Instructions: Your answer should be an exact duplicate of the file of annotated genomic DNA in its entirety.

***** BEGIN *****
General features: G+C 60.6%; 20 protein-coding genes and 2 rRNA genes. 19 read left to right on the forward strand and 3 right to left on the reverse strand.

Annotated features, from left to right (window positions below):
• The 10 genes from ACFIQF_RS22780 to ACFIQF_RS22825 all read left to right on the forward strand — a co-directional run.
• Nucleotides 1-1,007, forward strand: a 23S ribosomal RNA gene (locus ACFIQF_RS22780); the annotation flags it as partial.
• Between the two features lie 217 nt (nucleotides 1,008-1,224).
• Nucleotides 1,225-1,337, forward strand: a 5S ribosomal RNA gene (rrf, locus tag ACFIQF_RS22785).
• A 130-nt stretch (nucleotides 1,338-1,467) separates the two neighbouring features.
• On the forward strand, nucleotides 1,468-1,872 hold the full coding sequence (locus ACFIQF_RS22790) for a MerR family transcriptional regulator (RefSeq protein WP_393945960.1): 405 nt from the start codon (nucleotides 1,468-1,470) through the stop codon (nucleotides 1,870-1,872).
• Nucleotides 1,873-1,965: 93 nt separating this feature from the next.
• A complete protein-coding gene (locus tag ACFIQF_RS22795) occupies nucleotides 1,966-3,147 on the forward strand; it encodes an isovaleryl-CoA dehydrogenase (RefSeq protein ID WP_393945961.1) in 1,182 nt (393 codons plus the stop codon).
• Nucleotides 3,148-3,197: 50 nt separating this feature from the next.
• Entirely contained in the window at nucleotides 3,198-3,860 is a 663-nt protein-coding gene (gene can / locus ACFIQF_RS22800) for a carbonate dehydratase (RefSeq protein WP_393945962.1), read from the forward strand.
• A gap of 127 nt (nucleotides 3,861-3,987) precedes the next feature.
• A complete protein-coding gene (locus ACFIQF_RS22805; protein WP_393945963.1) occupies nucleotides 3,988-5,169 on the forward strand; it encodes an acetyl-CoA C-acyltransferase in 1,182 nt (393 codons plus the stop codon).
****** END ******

General features: G+C 60.6%; 20 protein-coding genes and 2 rRNA genes. 19 read left to right on the forward strand and 3 right to left on the reverse strand.

Annotated features, from left to right (window positions below):
• The 10 genes from ACFIQF_RS22780 to ACFIQF_RS22825 all read left to right on the forward strand — a co-directional run.
• Nucleotides 1-1,007, forward strand: a 23S ribosomal RNA gene (locus ACFIQF_RS22780); the annotation flags it as partial.
• Between the two features lie 217 nt (nucleotides 1,008-1,224).
• Nucleotides 1,225-1,337, forward strand: a 5S ribosomal RNA gene (rrf, locus tag ACFIQF_RS22785).
• A 130-nt stretch (nucleotides 1,338-1,467) separates the two neighbouring features.
• On the forward strand, nucleotides 1,468-1,872 hold the full coding sequence (locus ACFIQF_RS22790) for a MerR family transcriptional regulator (RefSeq protein WP_393945960.1): 405 nt from the start codon (nucleotides 1,468-1,470) through the stop codon (nucleotides 1,870-1,872).
• Nucleotides 1,873-1,965: 93 nt separating this feature from the next.
• A complete protein-coding gene (locus tag ACFIQF_RS22795) occupies nucleotides 1,966-3,147 on the forward strand; it encodes an isovaleryl-CoA dehydrogenase (RefSeq protein ID WP_393945961.1) in 1,182 nt (393 codons plus the stop codon).
• Nucleotides 3,148-3,197: 50 nt separating this feature from the next.
• Entirely contained in the window at nucleotides 3,198-3,860 is a 663-nt protein-coding gene (gene can / locus ACFIQF_RS22800) for a carbonate dehydratase (RefSeq protein WP_393945962.1), read from the forward strand.
• A gap of 127 nt (nucleotides 3,861-3,987) precedes the next feature.
• A complete protein-coding gene (locus ACFIQF_RS22805; protein WP_393945963.1) occupies nucleotides 3,988-5,169 on the forward strand; it encodes an acetyl-CoA C-acyltransferase in 1,182 nt (393 codons plus the stop codon).